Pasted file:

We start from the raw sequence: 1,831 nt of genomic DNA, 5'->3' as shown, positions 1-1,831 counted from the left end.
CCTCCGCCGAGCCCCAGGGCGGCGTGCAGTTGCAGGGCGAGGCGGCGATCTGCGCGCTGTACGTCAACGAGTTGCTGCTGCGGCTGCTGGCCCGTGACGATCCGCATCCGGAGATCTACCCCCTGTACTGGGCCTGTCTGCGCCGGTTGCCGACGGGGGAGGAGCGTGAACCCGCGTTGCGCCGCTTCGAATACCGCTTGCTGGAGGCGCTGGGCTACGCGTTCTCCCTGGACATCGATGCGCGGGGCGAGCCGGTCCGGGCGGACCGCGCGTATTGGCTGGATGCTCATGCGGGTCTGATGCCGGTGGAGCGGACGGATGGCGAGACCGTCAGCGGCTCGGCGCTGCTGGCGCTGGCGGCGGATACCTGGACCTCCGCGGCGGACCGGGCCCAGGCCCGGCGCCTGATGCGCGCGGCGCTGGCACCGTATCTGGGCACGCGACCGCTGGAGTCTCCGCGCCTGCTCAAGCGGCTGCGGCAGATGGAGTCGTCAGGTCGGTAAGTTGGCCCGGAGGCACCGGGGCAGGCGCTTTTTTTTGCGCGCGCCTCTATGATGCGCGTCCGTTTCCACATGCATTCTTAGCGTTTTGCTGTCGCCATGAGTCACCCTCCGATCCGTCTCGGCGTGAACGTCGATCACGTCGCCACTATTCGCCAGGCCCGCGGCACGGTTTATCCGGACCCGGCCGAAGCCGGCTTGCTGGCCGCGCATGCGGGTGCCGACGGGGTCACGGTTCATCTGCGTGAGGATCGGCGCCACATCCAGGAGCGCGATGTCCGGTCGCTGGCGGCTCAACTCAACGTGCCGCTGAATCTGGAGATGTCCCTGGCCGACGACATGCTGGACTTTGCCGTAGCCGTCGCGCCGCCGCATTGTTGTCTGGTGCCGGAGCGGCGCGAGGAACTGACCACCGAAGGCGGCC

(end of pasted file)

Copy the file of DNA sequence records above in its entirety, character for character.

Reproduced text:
We start from the raw sequence: 1,831 nt of genomic DNA, 5'->3' as shown, positions 1-1,831 counted from the left end.
CCTCCGCCGAGCCCCAGGGCGGCGTGCAGTTGCAGGGCGAGGCGGCGATCTGCGCGCTGTACGTCAACGAGTTGCTGCTGCGGCTGCTGGCCCGTGACGATCCGCATCCGGAGATCTACCCCCTGTACTGGGCCTGTCTGCGCCGGTTGCCGACGGGGGAGGAGCGTGAACCCGCGTTGCGCCGCTTCGAATACCGCTTGCTGGAGGCGCTGGGCTACGCGTTCTCCCTGGACATCGATGCGCGGGGCGAGCCGGTCCGGGCGGACCGCGCGTATTGGCTGGATGCTCATGCGGGTCTGATGCCGGTGGAGCGGACGGATGGCGAGACCGTCAGCGGCTCGGCGCTGCTGGCGCTGGCGGCGGATACCTGGACCTCCGCGGCGGACCGGGCCCAGGCCCGGCGCCTGATGCGCGCGGCGCTGGCACCGTATCTGGGCACGCGACCGCTGGAGTCTCCGCGCCTGCTCAAGCGGCTGCGGCAGATGGAGTCGTCAGGTCGGTAAGTTGGCCCGGAGGCACCGGGGCAGGCGCTTTTTTTTGCGCGCGCCTCTATGATGCGCGTCCGTTTCCACATGCATTCTTAGCGTTTTGCTGTCGCCATGAGTCACCCTCCGATCCGTCTCGGCGTGAACGTCGATCACGTCGCCACTATTCGCCAGGCCCGCGGCACGGTTTATCCGGACCCGGCCGAAGCCGGCTTGCTGGCCGCGCATGCGGGTGCCGACGGGGTCACGGTTCATCTGCGTGAGGATCGGCGCCACATCCAGGAGCGCGATGTCCGGTCGCTGGCGGCTCAACTCAACGTGCCGCTGAATCTGGAGATGTCCCTGGCCGACGACATGCTGGACTTTGCCGTAGCCGTCGCGCCGCCGCATTGTTGTCTGGTGCCGGAGCGGCGCGAGGAACTGACCACCGAAGGCGGCC